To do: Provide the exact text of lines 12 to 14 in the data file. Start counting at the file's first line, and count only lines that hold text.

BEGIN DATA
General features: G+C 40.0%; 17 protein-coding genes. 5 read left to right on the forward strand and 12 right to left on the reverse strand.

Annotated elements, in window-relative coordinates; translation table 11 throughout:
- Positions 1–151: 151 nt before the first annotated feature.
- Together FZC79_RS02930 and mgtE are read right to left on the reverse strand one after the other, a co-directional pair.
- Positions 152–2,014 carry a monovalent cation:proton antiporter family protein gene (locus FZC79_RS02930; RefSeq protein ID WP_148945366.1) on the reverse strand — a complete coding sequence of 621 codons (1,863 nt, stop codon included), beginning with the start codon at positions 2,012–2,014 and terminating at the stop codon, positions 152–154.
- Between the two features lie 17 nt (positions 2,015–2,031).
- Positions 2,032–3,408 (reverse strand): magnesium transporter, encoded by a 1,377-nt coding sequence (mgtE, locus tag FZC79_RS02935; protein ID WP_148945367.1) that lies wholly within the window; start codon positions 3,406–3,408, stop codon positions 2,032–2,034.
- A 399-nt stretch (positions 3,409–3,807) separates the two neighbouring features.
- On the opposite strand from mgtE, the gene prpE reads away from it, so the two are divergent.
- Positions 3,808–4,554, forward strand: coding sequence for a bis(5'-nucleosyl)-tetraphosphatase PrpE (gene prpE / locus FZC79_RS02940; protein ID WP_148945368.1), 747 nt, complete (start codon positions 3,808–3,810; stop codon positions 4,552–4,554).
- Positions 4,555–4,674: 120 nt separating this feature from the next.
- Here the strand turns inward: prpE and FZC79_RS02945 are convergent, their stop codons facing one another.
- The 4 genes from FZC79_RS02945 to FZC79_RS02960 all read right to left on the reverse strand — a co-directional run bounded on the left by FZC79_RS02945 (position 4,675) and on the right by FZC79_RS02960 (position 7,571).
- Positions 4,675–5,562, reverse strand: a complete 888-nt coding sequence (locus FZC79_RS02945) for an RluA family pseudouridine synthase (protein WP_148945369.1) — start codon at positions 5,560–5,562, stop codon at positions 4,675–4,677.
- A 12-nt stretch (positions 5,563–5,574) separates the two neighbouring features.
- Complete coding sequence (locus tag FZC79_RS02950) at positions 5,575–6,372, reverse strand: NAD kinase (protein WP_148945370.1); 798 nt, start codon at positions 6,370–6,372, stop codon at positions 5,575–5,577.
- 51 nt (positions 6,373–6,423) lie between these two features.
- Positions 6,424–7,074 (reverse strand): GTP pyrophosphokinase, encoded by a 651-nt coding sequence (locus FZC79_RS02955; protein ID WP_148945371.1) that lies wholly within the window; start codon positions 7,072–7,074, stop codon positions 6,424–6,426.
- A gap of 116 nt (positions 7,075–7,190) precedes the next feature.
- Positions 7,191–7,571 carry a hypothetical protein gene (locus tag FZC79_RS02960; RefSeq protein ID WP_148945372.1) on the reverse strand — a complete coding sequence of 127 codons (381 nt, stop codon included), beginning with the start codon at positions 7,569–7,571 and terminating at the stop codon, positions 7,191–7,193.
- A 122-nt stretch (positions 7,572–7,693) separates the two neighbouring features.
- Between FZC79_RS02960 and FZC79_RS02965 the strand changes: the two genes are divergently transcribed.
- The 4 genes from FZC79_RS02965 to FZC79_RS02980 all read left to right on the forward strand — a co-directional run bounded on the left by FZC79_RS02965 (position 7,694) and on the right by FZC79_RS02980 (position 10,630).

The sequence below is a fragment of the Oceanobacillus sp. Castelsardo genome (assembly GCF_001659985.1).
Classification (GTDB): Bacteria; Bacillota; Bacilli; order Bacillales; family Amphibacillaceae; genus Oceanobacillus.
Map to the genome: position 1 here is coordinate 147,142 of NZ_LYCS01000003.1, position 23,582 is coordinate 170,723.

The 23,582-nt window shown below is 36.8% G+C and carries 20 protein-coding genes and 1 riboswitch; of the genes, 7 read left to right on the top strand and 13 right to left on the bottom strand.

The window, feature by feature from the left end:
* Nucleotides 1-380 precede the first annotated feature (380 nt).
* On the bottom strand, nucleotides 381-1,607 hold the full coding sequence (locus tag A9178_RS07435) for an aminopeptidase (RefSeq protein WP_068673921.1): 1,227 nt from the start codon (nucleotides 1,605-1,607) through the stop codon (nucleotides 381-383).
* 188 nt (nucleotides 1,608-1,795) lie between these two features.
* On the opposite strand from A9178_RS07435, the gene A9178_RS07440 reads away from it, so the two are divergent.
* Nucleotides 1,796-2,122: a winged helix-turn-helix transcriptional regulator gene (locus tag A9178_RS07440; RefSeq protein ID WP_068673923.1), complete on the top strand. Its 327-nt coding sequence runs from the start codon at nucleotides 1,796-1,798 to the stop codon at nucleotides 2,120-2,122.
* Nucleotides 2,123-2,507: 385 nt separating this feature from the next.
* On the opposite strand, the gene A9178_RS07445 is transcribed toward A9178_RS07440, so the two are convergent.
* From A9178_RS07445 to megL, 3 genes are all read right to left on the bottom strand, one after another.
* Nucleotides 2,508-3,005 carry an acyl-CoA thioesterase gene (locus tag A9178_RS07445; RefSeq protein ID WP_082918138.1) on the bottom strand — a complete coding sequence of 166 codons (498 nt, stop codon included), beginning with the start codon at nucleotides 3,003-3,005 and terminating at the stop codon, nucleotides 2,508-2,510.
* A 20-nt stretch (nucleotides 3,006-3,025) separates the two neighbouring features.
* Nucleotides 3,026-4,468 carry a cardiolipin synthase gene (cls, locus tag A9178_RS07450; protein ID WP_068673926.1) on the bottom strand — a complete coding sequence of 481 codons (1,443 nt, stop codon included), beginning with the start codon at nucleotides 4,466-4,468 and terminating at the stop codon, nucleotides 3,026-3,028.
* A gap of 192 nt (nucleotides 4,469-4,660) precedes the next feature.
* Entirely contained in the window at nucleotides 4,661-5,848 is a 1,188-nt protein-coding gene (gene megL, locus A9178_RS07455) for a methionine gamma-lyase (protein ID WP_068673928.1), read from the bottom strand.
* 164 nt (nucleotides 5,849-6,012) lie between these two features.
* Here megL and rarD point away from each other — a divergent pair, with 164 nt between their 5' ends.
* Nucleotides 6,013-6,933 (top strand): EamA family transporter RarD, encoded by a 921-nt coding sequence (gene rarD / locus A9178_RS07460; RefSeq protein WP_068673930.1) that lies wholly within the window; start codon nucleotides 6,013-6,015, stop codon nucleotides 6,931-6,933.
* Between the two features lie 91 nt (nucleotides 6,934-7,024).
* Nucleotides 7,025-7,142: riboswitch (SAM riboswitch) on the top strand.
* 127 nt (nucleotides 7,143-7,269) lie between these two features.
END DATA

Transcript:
- Here the strand turns inward: prpE and FZC79_RS02945 are convergent, their stop codons facing one another.
- The 4 genes from FZC79_RS02945 to FZC79_RS02960 all read right to left on the reverse strand — a co-directional run bounded on the left by FZC79_RS02945 (position 4,675) and on the right by FZC79_RS02960 (position 7,571).
- Positions 4,675–5,562, reverse strand: a complete 888-nt coding sequence (locus FZC79_RS02945) for an RluA family pseudouridine synthase (protein WP_148945369.1) — start codon at positions 5,560–5,562, stop codon at positions 4,675–4,677.